Saturday, March 26, 2011

Five Things We Learned From England's Win In Wales

England's midfielder Frank Lampard celebrates scoring a penalty during their Euro 2012, group G qualifying football match at the Millennium Stadium in Cardiff, on March 26, 2011. - England's midfielder Frank Lampard celebrates scoring a penalty during their Euro 2012, group G qualifying football match at the Millennium Stadium in Cardiff, on March 26, 2011.1.Wales are a Championship quality team- A pre-match glance at the team sheets indicated it, and a first half full of errors confirmed it, Wales are no better than a Championship team. A strike duo of King and Morison, members of Leicester City and Millwall respectively, must have had only the most weak kneed of England supporters shaking in their boots, and I highly doubt that even the appearance on the wing of Cardiff player Craig Bellamy had the England full backs sweating in the locker room.

2. Ashley Young is the real deal- Linked to Manchester United and Liverpool in the last few weeks, Ashley Young once again proved that he deserves to be England's first choice winger. Brilliant all game, Young got the ball rolling for England, winning a penalty inside ten minutes which Lampard calmly rolled into the bottom corner. Ten minutes later, and the Aston Villa man was at it again, with his superb cross teeing Darren Bent up for the easiest of close range finishes. With less than twenty minutes gone, Young on his own had arguably won England the game. Critics will point out that he saw much less action in the second forty-five, but that should be attributed only to an England team, who clearly took their foot off the petal during the second period.

3. Darren Bent is good, just not good enough- With three goals in his last three games for England, Darren Bent has finally translated his goalscoring form for club, into goalscoring form for country. However, despite his goal, I was wholly unconvinced by his display against Wales. Sure his strike was taken well, but on three or four occasions a lack of pace from the Villa man led to him missing out on several fine through balls from Wilshere. Had Jermain Defoe been on the pitch, surely those balls would have been pounced upon, and a couple more goals scored. For the sake of England, I hope that Capello stops persisting with Bent upfront, and instead opts for Carrol, Defoe or Crouch, as a partner for Rooney.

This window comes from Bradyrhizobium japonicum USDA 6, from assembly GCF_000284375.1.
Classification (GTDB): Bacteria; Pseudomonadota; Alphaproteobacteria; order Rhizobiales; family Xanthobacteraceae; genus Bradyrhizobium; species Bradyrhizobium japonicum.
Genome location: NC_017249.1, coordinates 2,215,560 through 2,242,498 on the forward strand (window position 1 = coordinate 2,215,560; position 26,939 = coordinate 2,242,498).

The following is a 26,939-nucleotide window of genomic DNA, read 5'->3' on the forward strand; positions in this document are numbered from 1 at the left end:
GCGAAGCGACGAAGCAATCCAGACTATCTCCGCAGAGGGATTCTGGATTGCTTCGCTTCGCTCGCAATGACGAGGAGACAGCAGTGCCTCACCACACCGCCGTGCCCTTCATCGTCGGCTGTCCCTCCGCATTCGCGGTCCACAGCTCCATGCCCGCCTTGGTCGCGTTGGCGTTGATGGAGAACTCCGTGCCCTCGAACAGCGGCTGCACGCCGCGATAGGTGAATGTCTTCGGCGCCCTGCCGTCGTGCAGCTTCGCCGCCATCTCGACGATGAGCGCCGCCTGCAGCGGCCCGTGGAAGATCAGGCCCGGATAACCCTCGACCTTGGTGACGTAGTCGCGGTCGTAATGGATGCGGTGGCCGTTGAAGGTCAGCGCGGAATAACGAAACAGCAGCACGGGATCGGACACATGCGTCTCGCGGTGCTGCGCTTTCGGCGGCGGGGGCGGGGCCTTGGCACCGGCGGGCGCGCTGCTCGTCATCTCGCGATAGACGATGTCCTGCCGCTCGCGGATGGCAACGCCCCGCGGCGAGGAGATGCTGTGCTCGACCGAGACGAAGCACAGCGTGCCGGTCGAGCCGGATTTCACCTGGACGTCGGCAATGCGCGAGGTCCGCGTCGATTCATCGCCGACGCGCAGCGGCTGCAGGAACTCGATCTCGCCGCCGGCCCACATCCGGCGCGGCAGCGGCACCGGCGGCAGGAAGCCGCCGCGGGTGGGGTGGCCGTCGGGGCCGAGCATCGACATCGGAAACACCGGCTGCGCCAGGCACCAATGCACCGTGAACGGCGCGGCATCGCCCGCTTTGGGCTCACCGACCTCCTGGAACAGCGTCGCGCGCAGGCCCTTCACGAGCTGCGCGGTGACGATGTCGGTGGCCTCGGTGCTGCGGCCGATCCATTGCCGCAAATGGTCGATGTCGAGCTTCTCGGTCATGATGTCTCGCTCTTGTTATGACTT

4. Lampard has remembered how to take penalties- Since his miss against Portsmouth at Wembley, all has gone wrong for Lamps from the penalty spot. That cup final miss was followed up by a failure against Japan in a pre-World Cup friendly game, and Lampard also missed one during one of Chelsea's early season Premier League games. However, the man who has for so long held penalty responsibilities for both club and country looks to have rediscovered his form from twelve yards, with a conversion against Blackpool followed up by another fine penalty earlier today. Lampard's rediscovery of penalty form will certainly come as a relief to Carlo Ancelotti, as number two Chelsea penalty takers Nicolas Anelka and Didier Drogba have been erratic at best when called upon to take spot kicks.

5. Scott Parker is better than Gareth Barry- Superb for West Ham all season long, it seemed only a matter of time before Parker was given a decent run out for the national side. Knowing full well that this could be his last chance at gaining a starting spot in Capello's team, Parker took the bull by the horns, and produced the type of performance which must make England fans wonder what might have been in South Africa had West Ham's cult hero Parker been preferred to the deeply mediocre Barry. Not only did Parker protect the back four well during this match, but his passing was much more accurate than that which is produced by Barry, and one would hope that in the future the former Chelsea man will get the nod in midfield, ahead of one of England's many World Cup flops.

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